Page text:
Challenges WTO Agenda
corporate media may not want to report on it, but the World Trade
Organization is alive and well and will be meeting this September, and
our federal government seems ready to let it run our country, according
to a recent trade and investment conference in Vancouver.
“Canada is continuing to pursue a
‘deregulation’ agenda by agreeing to let WTO panels decide our economic
standards, zoning bylaws, environmental and health and safety, business
hours and other standards,” says Ellen Gould, veteran trade and
investment researcher who spoke at the conference. “Any laws or bylaws
or standards set by any government can be challenged (by a corporation)
at these WTO panels, which will decide what is acceptable.”
Gould says, like the panels of the North
American Free Trade Agreement, the WTO panels are made up of life-time
appointed trade and fiscal bureaucrats and corporate executives who
make rulings in secret and are not subject to public scrutiny or the
She adds Ottawa is once again supporting the
creation of an international capital investment regime similar to the
failed Multi-Lateral Agreement on Investment in 1999. The MAI called
for turning control and regulation of all multi-national investments
and capital deployment over to similar secretive tribunals.
The proposed deal was being negotiated in
secret, starting in 1997. However, it was made public through the
efforts of labour unions, non-governmental organizations and concerned
citizens. As news of the MAI became more public, opposition to it began
to grow. Finally, two years later the deal was scrapped.
“The government released a study claiming
these type of investment regimes don’t actually increase investment in
national economies,” she said. “Yet they keep on promoting them. They
got really bruised over the MAI. So this agreement isn’t exactly the
same. But it is based on the same idea.”
Federal government officials repeatedly
insist they are not trying to revive the MAI, nor are they giving away
the sovereignty of the country to the WTO. However, they have admitted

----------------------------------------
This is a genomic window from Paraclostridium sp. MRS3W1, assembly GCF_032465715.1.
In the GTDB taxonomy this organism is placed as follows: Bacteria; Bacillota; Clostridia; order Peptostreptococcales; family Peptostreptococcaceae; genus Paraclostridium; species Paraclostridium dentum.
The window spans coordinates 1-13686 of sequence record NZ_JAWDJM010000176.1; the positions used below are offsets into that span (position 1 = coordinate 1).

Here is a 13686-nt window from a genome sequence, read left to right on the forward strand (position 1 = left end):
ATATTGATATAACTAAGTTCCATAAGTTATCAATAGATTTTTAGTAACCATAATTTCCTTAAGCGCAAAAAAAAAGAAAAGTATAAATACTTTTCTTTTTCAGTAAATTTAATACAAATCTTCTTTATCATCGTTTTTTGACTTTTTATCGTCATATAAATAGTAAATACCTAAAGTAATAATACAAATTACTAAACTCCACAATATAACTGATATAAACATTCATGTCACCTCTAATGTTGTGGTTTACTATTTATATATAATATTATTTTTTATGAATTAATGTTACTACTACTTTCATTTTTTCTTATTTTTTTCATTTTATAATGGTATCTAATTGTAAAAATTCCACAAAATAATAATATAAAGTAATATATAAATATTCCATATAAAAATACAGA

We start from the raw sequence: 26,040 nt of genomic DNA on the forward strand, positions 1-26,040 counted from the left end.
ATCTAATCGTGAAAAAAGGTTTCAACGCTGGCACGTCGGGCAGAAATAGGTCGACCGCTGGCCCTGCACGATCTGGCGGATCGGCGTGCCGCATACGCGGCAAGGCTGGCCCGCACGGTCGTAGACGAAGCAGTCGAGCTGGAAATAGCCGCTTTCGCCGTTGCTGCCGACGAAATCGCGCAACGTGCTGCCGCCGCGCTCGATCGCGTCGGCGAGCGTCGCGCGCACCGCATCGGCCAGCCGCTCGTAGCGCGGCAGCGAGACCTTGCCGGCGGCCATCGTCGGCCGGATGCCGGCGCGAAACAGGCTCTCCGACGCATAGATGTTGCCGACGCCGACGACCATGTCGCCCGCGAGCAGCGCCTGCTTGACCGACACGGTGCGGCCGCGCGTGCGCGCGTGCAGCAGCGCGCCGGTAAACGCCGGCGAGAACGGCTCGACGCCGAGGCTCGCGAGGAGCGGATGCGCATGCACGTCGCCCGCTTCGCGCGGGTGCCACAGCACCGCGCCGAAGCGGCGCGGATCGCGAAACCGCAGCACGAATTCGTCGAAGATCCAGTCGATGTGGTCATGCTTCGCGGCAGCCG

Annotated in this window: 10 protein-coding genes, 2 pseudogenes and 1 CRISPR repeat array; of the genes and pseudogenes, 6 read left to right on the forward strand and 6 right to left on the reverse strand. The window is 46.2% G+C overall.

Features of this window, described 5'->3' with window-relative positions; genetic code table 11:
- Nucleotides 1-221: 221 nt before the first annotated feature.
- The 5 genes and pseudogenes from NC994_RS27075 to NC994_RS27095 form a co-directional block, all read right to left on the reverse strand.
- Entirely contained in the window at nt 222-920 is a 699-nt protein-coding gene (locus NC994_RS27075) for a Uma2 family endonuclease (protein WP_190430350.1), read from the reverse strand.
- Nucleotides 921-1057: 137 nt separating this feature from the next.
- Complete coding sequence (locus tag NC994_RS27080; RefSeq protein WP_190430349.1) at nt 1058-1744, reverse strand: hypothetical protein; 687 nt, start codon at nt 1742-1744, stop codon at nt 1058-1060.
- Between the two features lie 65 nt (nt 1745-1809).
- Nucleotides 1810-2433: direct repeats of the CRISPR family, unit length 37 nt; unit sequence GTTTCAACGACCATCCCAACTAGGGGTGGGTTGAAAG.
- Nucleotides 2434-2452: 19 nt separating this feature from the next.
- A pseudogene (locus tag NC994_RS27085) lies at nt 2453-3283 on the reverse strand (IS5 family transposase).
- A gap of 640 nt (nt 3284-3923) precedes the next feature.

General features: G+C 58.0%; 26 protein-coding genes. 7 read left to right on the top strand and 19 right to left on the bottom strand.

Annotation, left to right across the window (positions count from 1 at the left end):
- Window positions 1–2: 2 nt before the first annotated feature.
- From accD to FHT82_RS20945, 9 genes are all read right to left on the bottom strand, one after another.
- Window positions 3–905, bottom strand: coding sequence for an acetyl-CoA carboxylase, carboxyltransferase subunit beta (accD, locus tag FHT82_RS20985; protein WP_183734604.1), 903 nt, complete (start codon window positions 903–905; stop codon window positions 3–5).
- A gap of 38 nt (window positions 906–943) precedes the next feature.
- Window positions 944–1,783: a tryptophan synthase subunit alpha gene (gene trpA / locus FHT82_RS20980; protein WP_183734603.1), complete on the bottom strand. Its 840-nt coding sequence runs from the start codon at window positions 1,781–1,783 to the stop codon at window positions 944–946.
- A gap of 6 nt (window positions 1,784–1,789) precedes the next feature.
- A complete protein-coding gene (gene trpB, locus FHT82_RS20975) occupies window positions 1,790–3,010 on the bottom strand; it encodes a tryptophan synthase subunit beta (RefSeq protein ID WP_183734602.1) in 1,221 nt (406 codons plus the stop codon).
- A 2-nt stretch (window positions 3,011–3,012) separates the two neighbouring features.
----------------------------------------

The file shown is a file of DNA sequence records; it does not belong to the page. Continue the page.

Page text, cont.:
through various reports that they pursuing the idea of creating a
regulatory regime that is “less burdensome to multi-national
corporations,” she said.
Gould agrees these regimes, including NAFTA,
are not about “free trade” between countries as much as they are about
“taking regulatory power out of public hands and putting into private
The WTO, Gould says, is being empowered to
administer a variety of international trade, investment and regulatory
standards agreements, such as the General Agreement of Trade and
Tariffs (GATT) and the General Agreement on Trade and Services (GATS),
though its secret tribunals. Currently, 28 broad international
agreements are under its control.
NAFTA, which by WTO standards is considered a
regional agreement, is administered by similar tribunals appointed by
the national governments of the signatory countries (Canada, United
States and Mexico). It is not directly administered by the WTO.
However, Gould says its provisions are
largely harmonized with the WTO, and the same corporate take-over of
trade regulation applies. More secretive negotiations are under way to
expand NAFTA to all countries in North and South America. This proposed
pact is called the Free Trade Agreement of the Americas.
“Any standard that is higher, or is less
favourable to multi-national corporations, is ruled as invalid,” she
said. Anyone who does not comply with any ruling is subject to trade
retaliation and economic sanctions.
Despite this, a recent Ipsos-Ried poll
claimed that about half of Canadians feel NAFTA has been an overall
benefit to the country, and 70 per cent say we should stay in the
agreement regardless of whether or not it is beneficial.
But Gould says the proof of the failure of
such agreements is in the track record of trade disputes between the
“The signing of these agreements has not
lessened the number of trade disputes between Canada and the US,” said.
“They haven’t stopped the US government from taking unilateral action
against Canada, like with the Softwood Lumber Tariff, which has really
hurt our economy.”
conference, sponsored by the Council of Canadians, was held to inform
people about these trade regimes and the current negotiations for the
upcoming WTO ministerial meeting in Cancun this September.